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Sunday, July 10, 2005
Authors cross cultures
"Jungle Planet and Other New Stories from the Pacific, Asia and the Americas."General editor Frank Stewart; guest editors Bruce Fulton, Eric Gamalinda, Leigh Saffold, Arthur Sze and John Whalen-Bridge
(University of Hawaii Press,
This collection plays with the idea of cultural bridges and what happens when they are crossed -- or not. Always, the decision of whether to make that crossing is a decision on whether to exercise humanity. The processes of deciding fill the pages of "Jungle Plane" with tales of cultural blindness, struggle, destruction and love.
HUZIR Sulaiman's play "Occupation" offers readers an almost surreal perspective of a life experienced through rose-colored glasses. The setting is Singapore during the Japanese occupation, and the main story line is the life of Mrs. Siraj, a woman born into a wealthy, influential family. The play is a recollection of her courtship with her husband, a highly respected, ambitious yet humble scholar.
While being interviewed by a young woman, Mrs. Siraj describes being locked in her mansion with her family and servants when the Japanese invade. She describes rooms full of hidden food and talks of hiding family treasures and jewelry. Mrs. Siraj spends years in hiding, playing mahjong and passing notes to her future husband via servants.
"Her occupation: loving, being loved -- her days of whimsy and confinement, courier cooks, and rooms of food," her interviewer says in frustration. "I want to shout at her, 'Where is the horror?'"
But in the case of Mrs. Siraj, ignorance is bliss.
The characters of "Friends," a tale set in Nepal by Manjushree Thapa, could use a few glimpses from Mrs. Siraj's rose-colored glasses. The two men -- a dissatisfied Nepali named Kamal and Rishikesh, a Nepali whose family emigrated to the United States -- find every day a struggle. Each man has his own challenges with the culture -- one in trying to break in, the other in trying to break free. Both cultural misfits, they find inspiration and comfort in each other.
Meanwhile, Rishikesh, back in Nepal to discover his roots, is despised by his colleagues and deemed a spoiled American boy who plays at being Nepali. Full of ideals and Eastern philosophy, he humbly tries to fit in, to find his place in the country of his heritage. Slowly, he comes to realize he might not have one.
Kamal and Rishikesh are groping for a cultural bridge that proves ever elusive.
Lysley Tenorio's "The Brothers" is a straightforward tragedy told through the eyes of a California man who struggles with his dead brother's transsexuality. The story references the destructive nature of stereotypes; in this case, the mass media's flamboyant, reality-talk-show treatment of the transsexual community. Then it begins to fill out that shallow depiction with a full-bodied portrayal of Eric, the dead brother, and the slow, agonizing evolution of Edmond, who shunned him. Tragedy infuses "Brothers" on various levels: the death of Eric, and the fact that Edmond's acknowledgment of his brother's humanity comes too late.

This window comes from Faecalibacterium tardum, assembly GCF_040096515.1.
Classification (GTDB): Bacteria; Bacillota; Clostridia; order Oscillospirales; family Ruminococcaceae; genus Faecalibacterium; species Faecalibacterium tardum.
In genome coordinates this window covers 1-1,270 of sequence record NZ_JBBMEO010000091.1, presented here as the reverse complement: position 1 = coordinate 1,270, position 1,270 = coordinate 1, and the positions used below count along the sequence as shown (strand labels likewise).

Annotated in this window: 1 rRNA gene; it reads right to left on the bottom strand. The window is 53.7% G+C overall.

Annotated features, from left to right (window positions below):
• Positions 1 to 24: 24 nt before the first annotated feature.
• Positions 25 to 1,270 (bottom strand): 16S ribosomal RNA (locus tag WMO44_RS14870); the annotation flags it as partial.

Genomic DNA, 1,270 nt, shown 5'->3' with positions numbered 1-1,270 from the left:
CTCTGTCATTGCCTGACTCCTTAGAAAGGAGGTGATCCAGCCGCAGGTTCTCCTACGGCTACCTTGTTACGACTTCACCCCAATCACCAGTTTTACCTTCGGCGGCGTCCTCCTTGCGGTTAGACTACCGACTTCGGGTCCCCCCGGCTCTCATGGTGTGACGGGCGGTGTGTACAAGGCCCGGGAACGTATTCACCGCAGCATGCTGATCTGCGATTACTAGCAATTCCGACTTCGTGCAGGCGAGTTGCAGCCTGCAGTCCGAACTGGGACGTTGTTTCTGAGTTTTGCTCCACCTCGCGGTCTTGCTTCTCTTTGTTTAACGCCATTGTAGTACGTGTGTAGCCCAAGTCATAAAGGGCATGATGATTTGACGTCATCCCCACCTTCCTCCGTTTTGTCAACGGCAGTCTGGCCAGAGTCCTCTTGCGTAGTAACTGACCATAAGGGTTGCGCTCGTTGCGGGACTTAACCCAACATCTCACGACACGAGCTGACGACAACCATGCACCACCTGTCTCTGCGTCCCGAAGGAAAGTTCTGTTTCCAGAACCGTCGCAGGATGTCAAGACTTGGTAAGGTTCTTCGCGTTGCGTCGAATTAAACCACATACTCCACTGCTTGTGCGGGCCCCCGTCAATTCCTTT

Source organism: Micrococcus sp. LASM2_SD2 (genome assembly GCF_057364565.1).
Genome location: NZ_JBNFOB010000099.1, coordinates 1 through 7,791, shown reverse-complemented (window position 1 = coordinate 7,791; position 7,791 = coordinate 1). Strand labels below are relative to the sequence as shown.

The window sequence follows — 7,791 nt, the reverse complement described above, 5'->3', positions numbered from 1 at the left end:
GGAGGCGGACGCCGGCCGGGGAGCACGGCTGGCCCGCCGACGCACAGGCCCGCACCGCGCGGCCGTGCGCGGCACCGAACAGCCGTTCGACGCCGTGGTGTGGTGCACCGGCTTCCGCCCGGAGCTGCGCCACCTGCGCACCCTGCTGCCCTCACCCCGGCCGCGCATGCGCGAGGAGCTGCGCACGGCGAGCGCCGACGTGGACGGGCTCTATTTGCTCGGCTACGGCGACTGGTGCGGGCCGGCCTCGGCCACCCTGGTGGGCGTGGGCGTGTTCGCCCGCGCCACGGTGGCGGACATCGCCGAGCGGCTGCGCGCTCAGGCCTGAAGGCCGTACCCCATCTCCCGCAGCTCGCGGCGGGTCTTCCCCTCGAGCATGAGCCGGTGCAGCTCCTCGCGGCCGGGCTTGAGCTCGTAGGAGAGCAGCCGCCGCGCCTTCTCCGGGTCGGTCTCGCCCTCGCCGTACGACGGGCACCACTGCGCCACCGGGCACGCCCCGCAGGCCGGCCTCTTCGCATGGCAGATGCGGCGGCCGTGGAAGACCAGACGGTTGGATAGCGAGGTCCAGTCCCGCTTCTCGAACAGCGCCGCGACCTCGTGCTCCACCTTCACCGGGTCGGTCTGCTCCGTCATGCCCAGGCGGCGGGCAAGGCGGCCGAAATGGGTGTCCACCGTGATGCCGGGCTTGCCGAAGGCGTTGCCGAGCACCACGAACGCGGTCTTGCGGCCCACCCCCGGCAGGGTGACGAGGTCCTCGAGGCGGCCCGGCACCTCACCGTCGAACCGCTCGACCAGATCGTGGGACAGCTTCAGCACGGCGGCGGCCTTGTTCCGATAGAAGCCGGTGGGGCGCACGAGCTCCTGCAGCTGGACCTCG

"Marriage Among the Believers: A Love Story," by David Borofk, is a ray of sunshine in an otherwise gloomy collection: It illustrates the transcendental quality of love. The story is set in a 1960s religious commune, in which a teacher and a teenage girl are paired by the group's religious leader. Their journey in growing a relationship is uplifting and has the reader rooting for the couple.
Of special interest to local readers are the contributions from Mark Panek and James D. Houston with Eddie Kamae, who submit excerpts from their books, "Gaijin Yokozuna: A Biography of Chad Rowan" and "Hawaiian Son: The Life and Music of Eddie Kamae."
Panek's excerpt gives readers a vivid peek at the foreigner's experience in the tradition-entrenched world of sumo. Rowan's trials from the perspective of a local boy make for empathetic, engaging reading and intensify the sweetness of his success. Kamae's offering pulls the reader alongside the musician as he journeys through the Big Island with an iconic, elderly songwriter who instills in Kamae the spirit of Hawaiian music -- and being Hawaiian.
IN HIS editor's note, Manoa's Frank Stewart writes: "It has been said that with the increasing use of the Internet and high-speed travel, no place on Earth is remote anymore; however, remoteness is not merely a question of geographical proximity. We are still blind to everything we choose not to see, deaf to voices we refuse to hear, and uncomprehending of cultures we are incapable of embracing with our imaginations -- no matter how nearby or far away they may be."
Stewart and his guest editors did their work well. The collection makes it impossible for the reader to stay blind, deaf and uncomprehending of other perspectives. The suffering, yearning, dreaming and love they so eloquently convey are, after all, universal human experiences. For that, as well as the elevated quality of its writing, "Jungle Planet" illuminates.